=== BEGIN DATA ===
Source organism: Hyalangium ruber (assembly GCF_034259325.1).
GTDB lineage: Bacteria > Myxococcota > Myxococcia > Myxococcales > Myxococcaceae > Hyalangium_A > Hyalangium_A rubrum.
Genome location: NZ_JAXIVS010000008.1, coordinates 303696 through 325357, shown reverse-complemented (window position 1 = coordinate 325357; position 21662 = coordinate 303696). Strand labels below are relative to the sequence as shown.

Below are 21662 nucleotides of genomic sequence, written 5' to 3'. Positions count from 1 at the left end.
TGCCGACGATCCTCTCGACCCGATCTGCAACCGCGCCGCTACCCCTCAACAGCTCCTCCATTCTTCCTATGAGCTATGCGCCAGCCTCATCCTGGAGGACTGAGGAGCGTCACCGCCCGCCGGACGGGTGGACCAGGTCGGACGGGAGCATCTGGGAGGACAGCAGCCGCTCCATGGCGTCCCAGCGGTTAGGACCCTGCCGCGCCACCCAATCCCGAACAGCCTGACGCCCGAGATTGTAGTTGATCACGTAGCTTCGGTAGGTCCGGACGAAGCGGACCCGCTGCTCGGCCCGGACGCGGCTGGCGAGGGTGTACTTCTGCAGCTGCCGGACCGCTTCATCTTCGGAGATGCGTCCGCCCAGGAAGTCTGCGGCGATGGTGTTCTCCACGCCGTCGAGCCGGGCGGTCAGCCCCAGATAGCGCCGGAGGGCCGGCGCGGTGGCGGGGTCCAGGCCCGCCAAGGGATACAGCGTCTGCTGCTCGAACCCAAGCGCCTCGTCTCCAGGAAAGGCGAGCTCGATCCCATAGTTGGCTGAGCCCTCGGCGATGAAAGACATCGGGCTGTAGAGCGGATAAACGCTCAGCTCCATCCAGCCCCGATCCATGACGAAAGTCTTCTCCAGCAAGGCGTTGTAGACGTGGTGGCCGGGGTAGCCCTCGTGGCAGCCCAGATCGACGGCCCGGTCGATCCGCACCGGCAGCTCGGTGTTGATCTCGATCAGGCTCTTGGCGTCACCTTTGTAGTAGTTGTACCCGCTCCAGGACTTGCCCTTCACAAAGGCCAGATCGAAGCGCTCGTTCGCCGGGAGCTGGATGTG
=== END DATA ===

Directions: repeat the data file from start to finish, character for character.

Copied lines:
Source organism: Hyalangium ruber (assembly GCF_034259325.1).
GTDB lineage: Bacteria > Myxococcota > Myxococcia > Myxococcales > Myxococcaceae > Hyalangium_A > Hyalangium_A rubrum.
Genome location: NZ_JAXIVS010000008.1, coordinates 303696 through 325357, shown reverse-complemented (window position 1 = coordinate 325357; position 21662 = coordinate 303696). Strand labels below are relative to the sequence as shown.

Below are 21662 nucleotides of genomic sequence, written 5' to 3'. Positions count from 1 at the left end.
TGCCGACGATCCTCTCGACCCGATCTGCAACCGCGCCGCTACCCCTCAACAGCTCCTCCATTCTTCCTATGAGCTATGCGCCAGCCTCATCCTGGAGGACTGAGGAGCGTCACCGCCCGCCGGACGGGTGGACCAGGTCGGACGGGAGCATCTGGGAGGACAGCAGCCGCTCCATGGCGTCCCAGCGGTTAGGACCCTGCCGCGCCACCCAATCCCGAACAGCCTGACGCCCGAGATTGTAGTTGATCACGTAGCTTCGGTAGGTCCGGACGAAGCGGACCCGCTGCTCGGCCCGGACGCGGCTGGCGAGGGTGTACTTCTGCAGCTGCCGGACCGCTTCATCTTCGGAGATGCGTCCGCCCAGGAAGTCTGCGGCGATGGTGTTCTCCACGCCGTCGAGCCGGGCGGTCAGCCCCAGATAGCGCCGGAGGGCCGGCGCGGTGGCGGGGTCCAGGCCCGCCAAGGGATACAGCGTCTGCTGCTCGAACCCAAGCGCCTCGTCTCCAGGAAAGGCGAGCTCGATCCCATAGTTGGCTGAGCCCTCGGCGATGAAAGACATCGGGCTGTAGAGCGGATAAACGCTCAGCTCCATCCAGCCCCGATCCATGACGAAAGTCTTCTCCAGCAAGGCGTTGTAGACGTGGTGGCCGGGGTAGCCCTCGTGGCAGCCCAGATCGACGGCCCGGTCGATCCGCACCGGCAGCTCGGTGTTGATCTCGATCAGGCTCTTGGCGTCACCTTTGTAGTAGTTGTACCCGCTCCAGGACTTGCCCTTCACAAAGGCCAGATCGAAGCGCTCGTTCGCCGGGAGCTGGATGTG